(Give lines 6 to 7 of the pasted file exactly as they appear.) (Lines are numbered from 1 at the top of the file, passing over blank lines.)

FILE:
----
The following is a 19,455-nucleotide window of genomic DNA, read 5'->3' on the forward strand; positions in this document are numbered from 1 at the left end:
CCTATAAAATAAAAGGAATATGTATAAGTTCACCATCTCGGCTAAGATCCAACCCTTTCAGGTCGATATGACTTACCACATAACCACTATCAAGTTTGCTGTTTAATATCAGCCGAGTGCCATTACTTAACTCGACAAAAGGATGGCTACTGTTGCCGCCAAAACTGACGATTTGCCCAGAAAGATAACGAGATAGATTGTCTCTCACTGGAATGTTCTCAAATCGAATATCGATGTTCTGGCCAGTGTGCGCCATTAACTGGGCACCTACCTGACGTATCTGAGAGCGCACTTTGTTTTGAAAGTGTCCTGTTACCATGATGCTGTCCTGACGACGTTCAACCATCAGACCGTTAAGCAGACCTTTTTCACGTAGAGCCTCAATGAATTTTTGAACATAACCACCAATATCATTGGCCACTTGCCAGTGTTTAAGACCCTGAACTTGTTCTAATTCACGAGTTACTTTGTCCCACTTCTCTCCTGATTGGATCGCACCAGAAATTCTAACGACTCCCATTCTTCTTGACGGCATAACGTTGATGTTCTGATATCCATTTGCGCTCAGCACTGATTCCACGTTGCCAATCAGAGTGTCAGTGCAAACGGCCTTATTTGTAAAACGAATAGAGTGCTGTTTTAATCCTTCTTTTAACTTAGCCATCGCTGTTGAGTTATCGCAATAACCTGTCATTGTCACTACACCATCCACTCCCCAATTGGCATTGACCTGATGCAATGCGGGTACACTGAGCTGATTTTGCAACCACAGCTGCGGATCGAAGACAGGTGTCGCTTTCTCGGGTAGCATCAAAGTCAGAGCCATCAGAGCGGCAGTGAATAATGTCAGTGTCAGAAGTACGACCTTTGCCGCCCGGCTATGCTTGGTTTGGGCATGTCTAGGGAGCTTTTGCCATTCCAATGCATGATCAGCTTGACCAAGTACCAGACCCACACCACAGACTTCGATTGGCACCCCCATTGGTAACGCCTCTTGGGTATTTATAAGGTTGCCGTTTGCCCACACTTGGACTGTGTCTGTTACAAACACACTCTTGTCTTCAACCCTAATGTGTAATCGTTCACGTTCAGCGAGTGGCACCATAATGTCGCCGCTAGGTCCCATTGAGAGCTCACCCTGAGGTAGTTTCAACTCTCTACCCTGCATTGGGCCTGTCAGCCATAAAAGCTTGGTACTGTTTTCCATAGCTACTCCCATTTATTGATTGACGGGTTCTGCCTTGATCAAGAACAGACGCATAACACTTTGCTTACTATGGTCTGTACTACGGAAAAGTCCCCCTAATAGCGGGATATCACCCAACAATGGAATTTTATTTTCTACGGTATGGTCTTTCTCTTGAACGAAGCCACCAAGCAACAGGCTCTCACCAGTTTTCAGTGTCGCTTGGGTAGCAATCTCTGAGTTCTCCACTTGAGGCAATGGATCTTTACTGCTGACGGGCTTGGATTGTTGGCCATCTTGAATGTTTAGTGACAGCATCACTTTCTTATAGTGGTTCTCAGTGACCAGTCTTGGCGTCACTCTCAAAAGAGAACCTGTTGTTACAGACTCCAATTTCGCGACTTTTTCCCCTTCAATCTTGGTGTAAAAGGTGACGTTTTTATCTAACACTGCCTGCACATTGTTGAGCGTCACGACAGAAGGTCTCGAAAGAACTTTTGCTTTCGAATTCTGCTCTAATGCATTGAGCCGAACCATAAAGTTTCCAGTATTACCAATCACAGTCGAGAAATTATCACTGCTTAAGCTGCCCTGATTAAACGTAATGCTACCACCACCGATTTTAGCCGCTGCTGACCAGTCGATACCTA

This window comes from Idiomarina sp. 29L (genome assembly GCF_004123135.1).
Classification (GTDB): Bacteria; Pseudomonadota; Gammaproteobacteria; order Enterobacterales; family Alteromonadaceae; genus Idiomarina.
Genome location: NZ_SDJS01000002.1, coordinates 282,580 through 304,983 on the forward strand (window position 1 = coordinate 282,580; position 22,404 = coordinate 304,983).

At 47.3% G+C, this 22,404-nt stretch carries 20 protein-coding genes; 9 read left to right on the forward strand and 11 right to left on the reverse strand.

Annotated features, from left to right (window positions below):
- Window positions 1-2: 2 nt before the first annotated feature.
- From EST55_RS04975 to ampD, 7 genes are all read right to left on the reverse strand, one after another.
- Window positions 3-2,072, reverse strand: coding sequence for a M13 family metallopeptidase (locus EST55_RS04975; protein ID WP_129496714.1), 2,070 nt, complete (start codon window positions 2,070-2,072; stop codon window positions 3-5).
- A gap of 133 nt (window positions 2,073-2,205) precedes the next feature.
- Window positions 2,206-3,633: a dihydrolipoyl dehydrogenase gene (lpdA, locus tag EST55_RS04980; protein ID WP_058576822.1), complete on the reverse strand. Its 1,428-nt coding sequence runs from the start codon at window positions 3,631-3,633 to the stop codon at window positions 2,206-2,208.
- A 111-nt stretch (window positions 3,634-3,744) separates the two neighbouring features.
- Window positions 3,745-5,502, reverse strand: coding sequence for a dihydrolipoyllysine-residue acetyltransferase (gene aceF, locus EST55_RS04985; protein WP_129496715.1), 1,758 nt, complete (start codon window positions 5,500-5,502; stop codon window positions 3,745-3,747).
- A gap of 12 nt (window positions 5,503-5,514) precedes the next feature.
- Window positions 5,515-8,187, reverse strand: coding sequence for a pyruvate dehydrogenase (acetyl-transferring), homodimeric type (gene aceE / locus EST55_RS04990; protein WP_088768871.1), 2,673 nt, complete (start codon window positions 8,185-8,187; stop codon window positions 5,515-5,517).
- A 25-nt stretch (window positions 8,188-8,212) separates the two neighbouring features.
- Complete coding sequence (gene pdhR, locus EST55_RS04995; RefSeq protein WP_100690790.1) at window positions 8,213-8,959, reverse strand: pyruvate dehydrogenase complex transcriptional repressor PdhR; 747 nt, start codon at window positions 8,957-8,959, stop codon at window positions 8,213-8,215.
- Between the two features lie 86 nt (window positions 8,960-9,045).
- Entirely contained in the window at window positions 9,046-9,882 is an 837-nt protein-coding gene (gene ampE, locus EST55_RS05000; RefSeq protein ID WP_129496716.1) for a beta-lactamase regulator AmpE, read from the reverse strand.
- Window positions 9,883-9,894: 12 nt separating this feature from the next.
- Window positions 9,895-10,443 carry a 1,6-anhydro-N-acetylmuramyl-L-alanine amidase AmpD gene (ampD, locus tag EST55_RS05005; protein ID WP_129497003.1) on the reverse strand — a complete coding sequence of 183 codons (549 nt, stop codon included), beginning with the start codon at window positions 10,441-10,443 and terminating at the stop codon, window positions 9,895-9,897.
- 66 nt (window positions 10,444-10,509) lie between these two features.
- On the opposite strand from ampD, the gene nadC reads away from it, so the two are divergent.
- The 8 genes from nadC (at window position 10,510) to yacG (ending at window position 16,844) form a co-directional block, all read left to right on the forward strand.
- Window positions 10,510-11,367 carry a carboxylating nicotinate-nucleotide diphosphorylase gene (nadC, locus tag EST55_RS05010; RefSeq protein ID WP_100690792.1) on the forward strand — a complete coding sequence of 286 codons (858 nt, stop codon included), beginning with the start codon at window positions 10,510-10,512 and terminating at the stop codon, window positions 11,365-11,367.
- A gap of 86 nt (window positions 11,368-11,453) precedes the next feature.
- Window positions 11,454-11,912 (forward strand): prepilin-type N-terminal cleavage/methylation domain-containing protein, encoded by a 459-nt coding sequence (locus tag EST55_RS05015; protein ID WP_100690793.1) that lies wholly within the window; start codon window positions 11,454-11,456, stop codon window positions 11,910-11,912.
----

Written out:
At 47.3% G+C, this 22,404-nt stretch carries 20 protein-coding genes; 9 read left to right on the forward strand and 11 right to left on the reverse strand.

Annotated features, from left to right (window positions below):